Shame at Windmill Brixton review – brash, in your face, and fun

Written by on 4 February, 2016 in Music - 1 Comment

Yush Kalia went to see local band Shame perform at the final Independent Venue Week gig at Windmill Brixton. Awesome photos by Holly Whitaker.

Shame. Photo by Holly Whitaker

Shame. Photo by Holly Whitaker

It’s Sunday night, which usually means shaking from the previous night’s over indulgence or grappling with terrible TV, while keeping Monday morning fears at bay. Thankfully, I’m not doing either as I’m at the Windmill to see Brixton band Shame; bring IVW to a close for another year.

Photo by Holly Whitaker

Shame share the mic. Photo by Holly Whitaker

I won’t be focusing on the venue, which I did my best to describe in my previous post, but on Shame, who I had the pleasure of interviewing. More about that in another post. As I was interviewing, I did end up missing some of the bands but did manage to catch a quality performance by the Dead Pretties.

The lead singer Jacob had a death stare that could scare the shit out of any tough guy, and an on-stage presence that was frankly beyond his years. The vocals were Dylan/Jagger-esque, accompanied by a strong bluesy guitar sound. A very exciting band and definitely one to seek out in the future.

Back to Shame. A five piece set up hailing from Brixton, with Charlie Steen leading the vocals, Josh on bass, Eddie and Sean on guitars and another Charlie on drums. Their sound is punk with a bit of ska dropped in there too. Their music is brash, in your face, and fun. Fun isn’t normally a word I’d associate with punk but with amusing tracks like ‘One Rizla’, and the ‘Dun Dun Song’, which sounds like you’d imagine, their music puts a smile on your face.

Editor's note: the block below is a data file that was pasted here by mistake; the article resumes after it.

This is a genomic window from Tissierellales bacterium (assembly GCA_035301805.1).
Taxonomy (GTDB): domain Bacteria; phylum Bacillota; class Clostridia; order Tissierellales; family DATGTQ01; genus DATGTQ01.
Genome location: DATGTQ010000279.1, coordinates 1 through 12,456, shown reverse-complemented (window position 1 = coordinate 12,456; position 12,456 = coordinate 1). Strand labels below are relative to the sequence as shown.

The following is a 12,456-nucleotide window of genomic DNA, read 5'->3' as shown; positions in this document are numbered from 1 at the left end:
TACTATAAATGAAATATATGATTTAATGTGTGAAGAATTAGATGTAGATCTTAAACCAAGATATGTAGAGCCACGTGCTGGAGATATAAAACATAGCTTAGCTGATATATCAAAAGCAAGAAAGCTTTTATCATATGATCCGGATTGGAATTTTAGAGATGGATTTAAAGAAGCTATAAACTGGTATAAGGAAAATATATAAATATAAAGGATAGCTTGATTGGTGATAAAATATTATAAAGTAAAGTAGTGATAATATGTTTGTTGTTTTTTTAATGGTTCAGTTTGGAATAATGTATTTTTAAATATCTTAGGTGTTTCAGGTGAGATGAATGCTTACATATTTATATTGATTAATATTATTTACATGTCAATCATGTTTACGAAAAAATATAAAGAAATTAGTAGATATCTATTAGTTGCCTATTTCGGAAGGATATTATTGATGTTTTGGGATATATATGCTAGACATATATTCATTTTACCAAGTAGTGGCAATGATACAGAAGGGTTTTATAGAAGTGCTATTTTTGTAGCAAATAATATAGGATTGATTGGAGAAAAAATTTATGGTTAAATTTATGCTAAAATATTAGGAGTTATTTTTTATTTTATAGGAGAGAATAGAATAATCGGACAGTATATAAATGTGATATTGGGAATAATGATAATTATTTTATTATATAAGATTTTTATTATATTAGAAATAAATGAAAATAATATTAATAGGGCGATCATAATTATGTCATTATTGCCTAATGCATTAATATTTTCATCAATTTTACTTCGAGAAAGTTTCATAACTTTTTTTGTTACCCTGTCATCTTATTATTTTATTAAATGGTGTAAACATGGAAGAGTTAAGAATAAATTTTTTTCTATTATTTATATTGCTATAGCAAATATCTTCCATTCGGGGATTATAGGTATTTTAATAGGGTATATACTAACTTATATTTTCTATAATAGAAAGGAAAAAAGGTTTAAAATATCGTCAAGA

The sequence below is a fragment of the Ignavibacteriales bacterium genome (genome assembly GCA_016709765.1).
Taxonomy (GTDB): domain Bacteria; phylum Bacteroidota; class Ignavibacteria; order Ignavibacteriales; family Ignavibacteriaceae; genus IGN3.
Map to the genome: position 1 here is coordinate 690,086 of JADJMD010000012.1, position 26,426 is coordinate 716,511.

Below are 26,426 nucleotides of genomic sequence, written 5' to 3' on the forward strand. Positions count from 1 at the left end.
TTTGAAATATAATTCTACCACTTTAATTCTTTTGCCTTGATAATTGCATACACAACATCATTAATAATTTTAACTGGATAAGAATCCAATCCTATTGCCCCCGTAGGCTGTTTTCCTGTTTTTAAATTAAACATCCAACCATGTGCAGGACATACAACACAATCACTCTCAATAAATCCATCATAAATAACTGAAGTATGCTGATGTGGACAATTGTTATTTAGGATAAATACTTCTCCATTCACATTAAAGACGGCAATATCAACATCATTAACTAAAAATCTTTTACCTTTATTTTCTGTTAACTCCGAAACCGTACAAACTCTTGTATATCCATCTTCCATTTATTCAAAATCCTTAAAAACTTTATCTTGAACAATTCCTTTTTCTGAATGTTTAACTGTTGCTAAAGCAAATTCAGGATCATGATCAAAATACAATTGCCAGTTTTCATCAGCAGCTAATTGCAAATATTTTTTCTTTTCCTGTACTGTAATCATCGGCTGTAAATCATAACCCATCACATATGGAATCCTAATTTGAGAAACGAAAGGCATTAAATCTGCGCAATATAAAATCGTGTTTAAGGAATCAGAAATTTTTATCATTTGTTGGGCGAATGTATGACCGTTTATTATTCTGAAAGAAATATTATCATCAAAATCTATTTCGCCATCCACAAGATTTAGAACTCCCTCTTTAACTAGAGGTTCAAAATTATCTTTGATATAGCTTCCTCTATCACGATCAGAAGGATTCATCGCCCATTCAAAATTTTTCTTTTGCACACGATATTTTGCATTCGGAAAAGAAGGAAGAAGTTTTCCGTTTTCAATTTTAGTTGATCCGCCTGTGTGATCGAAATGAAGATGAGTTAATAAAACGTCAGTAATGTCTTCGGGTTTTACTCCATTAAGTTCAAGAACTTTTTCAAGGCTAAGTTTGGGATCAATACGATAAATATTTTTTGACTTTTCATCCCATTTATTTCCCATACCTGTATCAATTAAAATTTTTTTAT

Photo by Holly Whitaker

Photo by Holly Whitaker

The set kicked off with ‘Gold Hole’. A thrashing of guitars and stage antics ensued. It was clear looking at the faces in the crowd that Shame have small loyal following which seemed to feed off band’s’ energy and vice versa.

Second up, ‘Sweat’. A track that raised the temperature of the room so much so that Steen started to shed clothes. From researching the band and speaking with a few bods in the crowd, I’m reliably informed this is all part of the show which have made Shame a band that needs to be seen as well as listened to.

The tracks flowed – the standout one for me was ‘Angie’, which had deep and meaningful lyrics. By the time we hit ‘Gone Fisting’, a track title that naturally gets repeated whenever you say it to anyone, the guys were firmly in their zone. Josh was playing like a man possessed and the crowd lapped it up.

Talking of lapping it up, a yellow card to the chap who licked red wine off a semi naked Steen. I appreciate how easily it is to get caught up in the moment but do that again, and you’re off.

Photo by Holly Whitaker

Charlie Steen gets naked. Photo by Holly Whitaker

It seemed fitting for Shame to wrap up Independent Venue Week and they’re really what the week was all about.  Keeping these venues alive ensures there’s somewhere for raw talented bands to get air time and hone their skills. Shame’s passion for their craft is obvious to anyone who sees them perform and something I encourage you to do. They are grounded and are fearless, which I’m sure will carry them towards a successful future.

Photo by Holly Whitaker

Charlie Steen of Shame. Photo by Holly Whitaker

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